Rating: 7/10. Sharp looking, old-school fun.
Platform: Microsoft Windows
Built by Raven on the id's Doom III engine, Quake 4 combines the best of both worlds. With Carmack at the lead, id delivers stunning technology, but stumbled when actually creating games. Raven's artist-centric focus means they can take a solid engine and make the most of it.
Quake 4 picks up where Quake II left off (ignoring the completely random Quake III: Arena). Humanity has invaded the Strogg homeworld. The Strogg are weird human-machine hybrids, an insane mix of the Borg from Star Trek and the Reavers from Firefly. The hero in Quake II successfully slew the leader of the Strogg and now it's down to the army to sweep up the remaining forces. You're one of those forces.
The core game play is similar to Quake II: you advance through mostly linear levels, killing almost everything that shows up. What's different is the details, and here the details are everything. The game does an excellent job of giving you the sense you're working in a war zone. Explosions from mortar fire are common. You'll see battles in the distance. For significant portions of the game you'll be working with a small squad. And your squad while not brilliant are actually useful. On more than one occasion I wasn't fast enough and my teammates advanced into a room and cleared it. Even better, you'll regularly be teamed with medics and technicians who can heal your wounds and patch your armor.
While the game play is very traditional, it's clean and free of the traditional flaws. Enemies don't randomly appear behind you. You're rewarded for reasonable caution and tactics. The enemies are generally stupid, but they're enough of a nuisance to be fun to kill. The few boss monsters are difficult, but unlike the classics of the genre (like Quake II), I managed to defeat them before I got frustrated from dozens of reloads and entered a cheat code.
Doom III suffered from being too dark. In a failed attempt at horror many rooms were pitch black or near pitch black. You had a flashlight, but you had to pick between a flashlight or a gun. Quake 4 forces no such strange trade off. First, most of the game is reasonably well lit. Pitch black or near black areas exist, but are rare. Second, your basic pistol and assault rifle have flashlights mounted on them. The wonders of the 20th century apparently survived into the future! Despite the easy access to the flashlight, the infrequency of the dark portions of the game keep it scary and nerve-racking.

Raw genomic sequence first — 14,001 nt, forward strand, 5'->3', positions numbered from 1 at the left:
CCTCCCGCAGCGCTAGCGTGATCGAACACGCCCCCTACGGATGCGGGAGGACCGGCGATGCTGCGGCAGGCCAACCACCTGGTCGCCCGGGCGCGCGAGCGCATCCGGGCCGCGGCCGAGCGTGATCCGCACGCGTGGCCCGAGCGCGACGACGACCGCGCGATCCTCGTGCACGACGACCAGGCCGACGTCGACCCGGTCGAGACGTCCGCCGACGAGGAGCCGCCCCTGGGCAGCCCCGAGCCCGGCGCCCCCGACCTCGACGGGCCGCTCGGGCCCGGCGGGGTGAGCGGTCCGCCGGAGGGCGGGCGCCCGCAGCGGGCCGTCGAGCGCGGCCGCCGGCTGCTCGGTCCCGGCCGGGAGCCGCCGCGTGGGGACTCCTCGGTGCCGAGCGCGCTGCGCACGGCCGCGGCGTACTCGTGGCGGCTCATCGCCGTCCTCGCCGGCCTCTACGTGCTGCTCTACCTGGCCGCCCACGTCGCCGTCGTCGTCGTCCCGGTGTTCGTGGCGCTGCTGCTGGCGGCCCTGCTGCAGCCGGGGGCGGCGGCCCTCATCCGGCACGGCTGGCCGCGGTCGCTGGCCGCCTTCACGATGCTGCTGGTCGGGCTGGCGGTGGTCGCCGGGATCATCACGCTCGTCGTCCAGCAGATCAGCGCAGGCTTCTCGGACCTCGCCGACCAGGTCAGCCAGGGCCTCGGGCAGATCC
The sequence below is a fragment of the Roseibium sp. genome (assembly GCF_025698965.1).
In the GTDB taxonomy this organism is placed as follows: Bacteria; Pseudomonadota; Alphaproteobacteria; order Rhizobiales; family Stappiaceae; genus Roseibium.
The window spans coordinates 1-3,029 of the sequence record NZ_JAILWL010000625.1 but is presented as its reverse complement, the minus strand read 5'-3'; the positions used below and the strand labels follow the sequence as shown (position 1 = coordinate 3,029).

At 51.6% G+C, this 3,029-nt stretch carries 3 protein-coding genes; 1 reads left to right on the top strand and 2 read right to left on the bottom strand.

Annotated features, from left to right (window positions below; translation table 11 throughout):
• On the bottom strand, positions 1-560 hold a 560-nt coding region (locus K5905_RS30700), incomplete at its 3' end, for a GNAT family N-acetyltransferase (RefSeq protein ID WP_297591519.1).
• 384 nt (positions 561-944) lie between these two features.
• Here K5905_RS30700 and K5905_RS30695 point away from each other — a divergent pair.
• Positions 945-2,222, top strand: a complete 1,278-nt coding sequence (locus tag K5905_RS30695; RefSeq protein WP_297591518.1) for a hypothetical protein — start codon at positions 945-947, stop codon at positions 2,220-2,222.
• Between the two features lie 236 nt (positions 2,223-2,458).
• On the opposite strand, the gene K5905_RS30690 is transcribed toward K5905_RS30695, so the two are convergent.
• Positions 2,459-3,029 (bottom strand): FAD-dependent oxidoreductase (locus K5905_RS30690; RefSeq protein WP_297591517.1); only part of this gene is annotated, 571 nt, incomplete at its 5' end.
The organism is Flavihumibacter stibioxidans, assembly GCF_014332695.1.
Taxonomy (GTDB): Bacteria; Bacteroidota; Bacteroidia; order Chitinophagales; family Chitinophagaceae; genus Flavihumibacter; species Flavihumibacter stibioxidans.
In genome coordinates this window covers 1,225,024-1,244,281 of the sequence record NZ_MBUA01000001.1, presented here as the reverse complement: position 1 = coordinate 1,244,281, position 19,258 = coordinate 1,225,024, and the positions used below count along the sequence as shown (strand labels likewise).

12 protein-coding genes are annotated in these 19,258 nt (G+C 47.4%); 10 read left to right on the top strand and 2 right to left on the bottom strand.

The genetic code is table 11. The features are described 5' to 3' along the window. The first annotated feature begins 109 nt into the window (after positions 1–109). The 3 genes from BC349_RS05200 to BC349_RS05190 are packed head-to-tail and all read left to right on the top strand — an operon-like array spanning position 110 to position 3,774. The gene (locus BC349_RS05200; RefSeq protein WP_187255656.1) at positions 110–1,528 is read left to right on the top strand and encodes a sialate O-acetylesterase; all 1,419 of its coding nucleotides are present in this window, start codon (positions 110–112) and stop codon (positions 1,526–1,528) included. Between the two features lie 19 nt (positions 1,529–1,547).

The assault rifle deserves more words on its own. By default it's a fast, fully-automatic weapon with a large clip. It comes with the previously mentioned flashlight mounted underbarrel. It also comes with a telescopic scope, and when using the scope the gun enters a high speed semi-automatic mode perfect for medium to long rang fighting. Again, it's nice to see for once that in the future we'll have guns at least as good as what we're developing now. Compared to the assault rifle, many of the other weapons are a waste of time. The plasma rifle, an effective weapon in Quake III, is weak and hard to aim. The nail gun is similar. The rail gun is an effective sniper weapon, but too slow for general use, problematic in a game that is predominantly short to medium range. None of the weapons beyond the pistol and assault rifle provided flashlights. Technicians upgrade your weapons throughout the game, but never managed to upgrade a weapon of questionable value into a winner. The assault rifle is so good and the rest of the weapons so specialized or worthless that I spent most of the game using the assault rifle. I only using the other weapons for specialized work (tossing grenades around corners) or when I ran out of assault rifle ammunition.
Graphically the game looks great. There is lots of minor details. Apparently both humans and Strogg end up draping cables all over their ships and bases. The textures are nice. The Strogg are creepy mixed of humans and cyborg parts, with skin often pulled over the metal. My only complaint is that something about the colors give the entire game a cartoony feel. For all of Doom III's faults, it managed to convey a feeling of a real place. Quake 4 feels like an action comic. Fun, but not quite as satisfying given how effective the game is as making you feel like you're in a war zone.
At its core Quake 4 captures everything good about and old school first person shooter, removes most of the bad things, and adds a nice layer of pretty graphics on top. If you're looking for more modern designs featuring stealth or great AI, you're in the wrong place. But if you want some old-school fun, Quake 4 is a great game.
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